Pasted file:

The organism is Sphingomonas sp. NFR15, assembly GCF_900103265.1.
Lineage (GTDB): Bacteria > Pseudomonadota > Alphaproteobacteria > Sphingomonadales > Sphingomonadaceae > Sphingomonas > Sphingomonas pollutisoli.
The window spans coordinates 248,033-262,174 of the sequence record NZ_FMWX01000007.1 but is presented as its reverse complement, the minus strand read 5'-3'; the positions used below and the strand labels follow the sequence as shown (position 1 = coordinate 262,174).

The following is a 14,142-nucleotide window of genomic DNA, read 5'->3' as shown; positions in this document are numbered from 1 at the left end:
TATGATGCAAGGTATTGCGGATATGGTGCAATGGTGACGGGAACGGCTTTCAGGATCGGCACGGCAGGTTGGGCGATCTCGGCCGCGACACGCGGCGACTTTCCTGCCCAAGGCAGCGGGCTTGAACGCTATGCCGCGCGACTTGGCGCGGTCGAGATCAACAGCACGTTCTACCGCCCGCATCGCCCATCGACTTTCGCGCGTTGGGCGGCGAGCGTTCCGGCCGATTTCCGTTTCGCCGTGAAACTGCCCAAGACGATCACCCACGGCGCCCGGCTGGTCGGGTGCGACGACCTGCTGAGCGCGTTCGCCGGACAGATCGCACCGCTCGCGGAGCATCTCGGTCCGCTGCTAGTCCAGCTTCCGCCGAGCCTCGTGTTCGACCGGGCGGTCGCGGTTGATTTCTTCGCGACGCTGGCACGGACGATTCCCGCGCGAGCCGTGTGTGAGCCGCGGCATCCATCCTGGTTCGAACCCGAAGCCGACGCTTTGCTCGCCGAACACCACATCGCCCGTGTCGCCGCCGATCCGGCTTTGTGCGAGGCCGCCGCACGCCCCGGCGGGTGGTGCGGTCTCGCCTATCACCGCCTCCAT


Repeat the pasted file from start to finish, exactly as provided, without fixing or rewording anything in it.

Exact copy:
The organism is Sphingomonas sp. NFR15, assembly GCF_900103265.1.
Lineage (GTDB): Bacteria > Pseudomonadota > Alphaproteobacteria > Sphingomonadales > Sphingomonadaceae > Sphingomonas > Sphingomonas pollutisoli.
The window spans coordinates 248,033-262,174 of the sequence record NZ_FMWX01000007.1 but is presented as its reverse complement, the minus strand read 5'-3'; the positions used below and the strand labels follow the sequence as shown (position 1 = coordinate 262,174).

The following is a 14,142-nucleotide window of genomic DNA, read 5'->3' as shown; positions in this document are numbered from 1 at the left end:
TATGATGCAAGGTATTGCGGATATGGTGCAATGGTGACGGGAACGGCTTTCAGGATCGGCACGGCAGGTTGGGCGATCTCGGCCGCGACACGCGGCGACTTTCCTGCCCAAGGCAGCGGGCTTGAACGCTATGCCGCGCGACTTGGCGCGGTCGAGATCAACAGCACGTTCTACCGCCCGCATCGCCCATCGACTTTCGCGCGTTGGGCGGCGAGCGTTCCGGCCGATTTCCGTTTCGCCGTGAAACTGCCCAAGACGATCACCCACGGCGCCCGGCTGGTCGGGTGCGACGACCTGCTGAGCGCGTTCGCCGGACAGATCGCACCGCTCGCGGAGCATCTCGGTCCGCTGCTAGTCCAGCTTCCGCCGAGCCTCGTGTTCGACCGGGCGGTCGCGGTTGATTTCTTCGCGACGCTGGCACGGACGATTCCCGCGCGAGCCGTGTGTGAGCCGCGGCATCCATCCTGGTTCGAACCCGAAGCCGACGCTTTGCTCGCCGAACACCACATCGCCCGTGTCGCCGCCGATCCGGCTTTGTGCGAGGCCGCCGCACGCCCCGGCGGGTGGTGCGGTCTCGCCTATCACCGCCTCCAT